• Currency is an important consideration for SMSFs with investments in:
  • ETFs and exchange traded commodities (ETCs) that are not hedged for currency movements.
  • Australian companies with foreign earnings, dividends calculated in foreign currency, or which export from Australia.

International shares via ASX Listed exchange traded international securities that give investors exposure to 35 of the biggest companies traded on the New York Stock Exchange.

SMSFs can manage currency risks through ASX Listed Contracts for Difference over currencies or a currency ETF.

Gearing is becoming a more popular strategy within SMSFs that want to increase their exposure to shares through borrowing. ASX Listed self-funding instalments, a type of limited-recourse loan, are one of few investment products SMSFs are allowed to use for gearing. Self-funding instalments are a variation of the ordinary instalments structure. Dividends are retained by the instalment issuer to reduce the loan balance over time. Investors are still entitled to all franking credits, which may reduce their tax liability - an important consideration for SMSF trustees.

Exposure to different asset classes is another key consideration for SMSFs. SMSFs that want exposure to gold, without the currency risk, could consider BetaShares' new hedged gold ETF.

Finally, constructing and maintaining a strong SMSF should include some consideration of portfolio protection using ASX-listed Options, MINI Warrants, or Contracts For Difference (CFDs). Each product can act as a form of insurance to reduce risk of falls in the value of the portfolio. This table summarises the main differences in how ASX Listed CFDs, Options and MINIs can protect SMSFs.

 This table shows the full suite of ASX Listed products suitable for SMSFs.

Image of full suite of ASX Listed products suitable for SMSFs

ASX Product Asset Class Description
Shares Domestic
Equity
Description
Interest Rate Securities Cash/Fixed Interest Interest rate investments can provide investors with a regular income stream, diversification and portfolio stabilisation.
ETFs & ETCs Domestic
Equity
International
Equity
Property
Commodity

ETFs and ETCs provide investors with the ability to establish a diversified portfolio easily and cost effectively through a single security
Managed Funds Cash/Fixed Interest
Domestic
Equity
International
Equity
Property
Commodity

Listed managed funds hold and manage a portfolio of assets on behalf of their investors and can include a variety of assets.
REITS Property REITs allow investors to purchase an interest in a diversified and professionally managed portfolio of real estate in the same way as you would purchase shares in a company or a unit in a managed fund. The real estate portfolio can include commercial, industrial, retail or a mix of real estate assets.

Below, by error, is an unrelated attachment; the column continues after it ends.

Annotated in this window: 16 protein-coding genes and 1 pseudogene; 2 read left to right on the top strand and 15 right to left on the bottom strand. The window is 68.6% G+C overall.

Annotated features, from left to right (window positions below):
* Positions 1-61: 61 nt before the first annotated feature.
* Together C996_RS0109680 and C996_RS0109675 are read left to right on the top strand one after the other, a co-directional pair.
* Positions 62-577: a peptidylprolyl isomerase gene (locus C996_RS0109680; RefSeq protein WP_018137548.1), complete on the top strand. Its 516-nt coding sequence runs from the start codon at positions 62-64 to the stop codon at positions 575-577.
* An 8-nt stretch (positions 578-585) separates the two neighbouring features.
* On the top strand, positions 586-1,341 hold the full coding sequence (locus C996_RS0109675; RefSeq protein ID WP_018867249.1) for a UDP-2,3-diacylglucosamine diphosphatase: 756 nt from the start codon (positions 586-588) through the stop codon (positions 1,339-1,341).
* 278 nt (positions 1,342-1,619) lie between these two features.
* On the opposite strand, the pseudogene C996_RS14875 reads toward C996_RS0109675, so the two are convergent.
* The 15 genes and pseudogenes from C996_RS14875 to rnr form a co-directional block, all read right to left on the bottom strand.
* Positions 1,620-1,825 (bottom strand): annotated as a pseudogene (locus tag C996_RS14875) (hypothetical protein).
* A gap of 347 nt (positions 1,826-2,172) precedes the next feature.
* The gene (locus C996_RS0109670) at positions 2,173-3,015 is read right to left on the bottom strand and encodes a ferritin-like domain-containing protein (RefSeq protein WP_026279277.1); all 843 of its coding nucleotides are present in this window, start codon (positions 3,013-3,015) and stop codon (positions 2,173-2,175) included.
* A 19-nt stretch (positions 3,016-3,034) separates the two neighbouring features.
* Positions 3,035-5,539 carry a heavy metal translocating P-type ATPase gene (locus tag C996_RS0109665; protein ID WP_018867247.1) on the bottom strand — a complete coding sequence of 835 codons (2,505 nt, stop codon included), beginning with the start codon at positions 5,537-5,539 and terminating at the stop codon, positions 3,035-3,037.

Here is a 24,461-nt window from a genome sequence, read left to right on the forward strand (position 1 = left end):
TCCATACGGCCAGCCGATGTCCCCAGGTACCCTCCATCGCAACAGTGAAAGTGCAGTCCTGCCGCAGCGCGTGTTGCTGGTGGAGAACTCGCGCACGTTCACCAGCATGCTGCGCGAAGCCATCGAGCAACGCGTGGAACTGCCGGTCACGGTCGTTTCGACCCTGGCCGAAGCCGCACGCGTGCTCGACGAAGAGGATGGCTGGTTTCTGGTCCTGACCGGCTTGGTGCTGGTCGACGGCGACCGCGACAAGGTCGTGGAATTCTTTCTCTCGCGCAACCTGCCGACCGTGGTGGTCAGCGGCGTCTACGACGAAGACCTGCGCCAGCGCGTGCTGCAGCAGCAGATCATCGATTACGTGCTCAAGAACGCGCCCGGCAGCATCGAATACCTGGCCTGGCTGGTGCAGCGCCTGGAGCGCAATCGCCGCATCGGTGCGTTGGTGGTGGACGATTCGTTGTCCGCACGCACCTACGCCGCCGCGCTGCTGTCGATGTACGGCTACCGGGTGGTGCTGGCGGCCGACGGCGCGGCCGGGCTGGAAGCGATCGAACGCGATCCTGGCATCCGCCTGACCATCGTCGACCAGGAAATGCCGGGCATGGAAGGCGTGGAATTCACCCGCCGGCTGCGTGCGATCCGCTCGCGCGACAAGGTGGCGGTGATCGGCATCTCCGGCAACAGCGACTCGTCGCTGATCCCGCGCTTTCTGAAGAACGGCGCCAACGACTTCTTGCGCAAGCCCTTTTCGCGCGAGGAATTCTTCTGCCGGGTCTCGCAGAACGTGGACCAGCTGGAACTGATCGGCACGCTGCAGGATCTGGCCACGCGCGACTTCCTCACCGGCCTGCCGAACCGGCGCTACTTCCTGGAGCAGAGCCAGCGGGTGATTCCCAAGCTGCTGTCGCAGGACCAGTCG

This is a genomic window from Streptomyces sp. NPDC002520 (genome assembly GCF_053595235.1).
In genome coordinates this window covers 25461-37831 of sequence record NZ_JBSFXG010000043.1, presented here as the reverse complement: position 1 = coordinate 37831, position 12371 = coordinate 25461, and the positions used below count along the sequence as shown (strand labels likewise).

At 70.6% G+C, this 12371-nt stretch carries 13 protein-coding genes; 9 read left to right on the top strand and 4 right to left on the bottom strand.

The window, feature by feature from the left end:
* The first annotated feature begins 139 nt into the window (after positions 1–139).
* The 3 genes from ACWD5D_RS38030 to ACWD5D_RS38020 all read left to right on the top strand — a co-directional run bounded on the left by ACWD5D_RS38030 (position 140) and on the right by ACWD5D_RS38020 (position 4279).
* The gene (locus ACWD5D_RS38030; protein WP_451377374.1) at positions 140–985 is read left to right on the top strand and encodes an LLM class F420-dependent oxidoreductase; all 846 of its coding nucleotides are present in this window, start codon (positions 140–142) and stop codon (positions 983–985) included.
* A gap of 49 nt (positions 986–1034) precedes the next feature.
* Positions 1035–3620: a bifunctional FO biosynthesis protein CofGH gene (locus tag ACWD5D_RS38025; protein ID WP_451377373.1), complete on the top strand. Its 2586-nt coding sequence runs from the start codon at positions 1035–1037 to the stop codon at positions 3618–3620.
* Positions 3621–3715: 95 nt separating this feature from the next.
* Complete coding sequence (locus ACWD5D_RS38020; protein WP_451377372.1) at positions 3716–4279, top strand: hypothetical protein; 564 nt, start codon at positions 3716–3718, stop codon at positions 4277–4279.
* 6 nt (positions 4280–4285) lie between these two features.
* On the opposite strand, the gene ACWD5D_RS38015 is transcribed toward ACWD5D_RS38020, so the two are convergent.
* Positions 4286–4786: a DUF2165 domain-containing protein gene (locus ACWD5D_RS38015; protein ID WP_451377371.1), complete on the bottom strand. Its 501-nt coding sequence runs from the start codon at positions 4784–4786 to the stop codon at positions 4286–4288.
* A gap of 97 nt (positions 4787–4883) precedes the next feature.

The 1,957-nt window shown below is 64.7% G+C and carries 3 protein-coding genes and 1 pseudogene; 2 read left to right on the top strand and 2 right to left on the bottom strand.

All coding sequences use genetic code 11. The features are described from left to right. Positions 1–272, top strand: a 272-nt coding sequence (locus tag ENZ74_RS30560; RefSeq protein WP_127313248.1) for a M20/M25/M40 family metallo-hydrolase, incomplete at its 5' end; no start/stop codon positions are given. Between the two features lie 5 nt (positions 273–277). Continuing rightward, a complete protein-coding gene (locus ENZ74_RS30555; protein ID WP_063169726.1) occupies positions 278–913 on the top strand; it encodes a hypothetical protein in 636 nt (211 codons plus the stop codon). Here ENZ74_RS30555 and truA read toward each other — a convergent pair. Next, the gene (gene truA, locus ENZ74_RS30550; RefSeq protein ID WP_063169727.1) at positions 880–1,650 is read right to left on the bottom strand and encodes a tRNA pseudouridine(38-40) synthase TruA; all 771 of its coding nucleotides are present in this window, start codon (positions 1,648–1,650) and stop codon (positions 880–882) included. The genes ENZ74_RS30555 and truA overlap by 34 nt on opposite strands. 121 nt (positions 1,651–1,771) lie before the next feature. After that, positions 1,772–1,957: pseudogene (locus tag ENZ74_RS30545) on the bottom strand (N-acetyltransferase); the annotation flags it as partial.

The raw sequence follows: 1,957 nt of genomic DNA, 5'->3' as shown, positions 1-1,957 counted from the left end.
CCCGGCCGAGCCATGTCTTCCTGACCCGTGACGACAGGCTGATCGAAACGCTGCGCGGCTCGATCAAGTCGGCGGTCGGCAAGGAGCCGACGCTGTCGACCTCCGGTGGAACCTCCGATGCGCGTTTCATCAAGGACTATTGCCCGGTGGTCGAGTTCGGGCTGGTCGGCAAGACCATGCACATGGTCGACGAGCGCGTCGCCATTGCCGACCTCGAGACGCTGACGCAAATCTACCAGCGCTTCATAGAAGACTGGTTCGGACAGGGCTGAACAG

Infrastructure Funds Cash/Fixed Interest
Domestic
Equity
International
Equity
Property
Commodity
Data

Listed managed funds hold and manage a portfolio of assets on behalf of their investors and can include a variety of assets.
Investment Warrants Cash/Fixed Interest
Domestic
Equity
International
Equity Property Commodity

Listed managed funds hold and manage a portfolio of assets on behalf of their investors and can include a variety of assets.
Trading Warrants * Cash/Fixed Interest
Domestic Equity
International Equity
Property Commodity  

Listed managed funds hold and manage a portfolio of assets on behalf of their investors and can include a variety of assets.
Futures & Options * Cash/Fixed Interest
Domestic Equity
International Equity Property Commodity

Listed managed funds hold and manage a portfolio of assets on behalf of their investors and can include a variety of assets.
ASX Listed CFDs Cash/Fixed Interest
Domestic
Equity
International
Equity
Property
Commodity


Listed managed funds hold and manage a portfolio of assets on behalf of their investors and can include a variety of assets.

* ASX products denoted with an asterisk may carry additional risks and require further advice as to their use within an SMSF.

Talk to your financial adviser before using SMSF investment strategies discussed in this article. It is a requirement for SMSF trustees to have a clearly documented investment strategy and review it regularly.

About the authors

Ian Irvine is Head of Customer and Business Development, ASX.

Graham O'Brien is a business development manager, ASX. 


The views, opinions or recommendations of the author in this article are solely those of the author and do not in any way reflect the views, opinions, recommendations, of ASX Limited ABN 98 008 624 691 and its related bodies corporate ("ASX"). ASX makes no representation or warranty with respect to the accuracy, completeness or currency of the content. The content is for educational purposes only and does not constitute financial advice. Independent advice should be obtained from an Australian financial services licensee before making investment decisions. To the extent permitted by law, ASX excludes all liability for any loss or damage arising in any way including by way of negligence.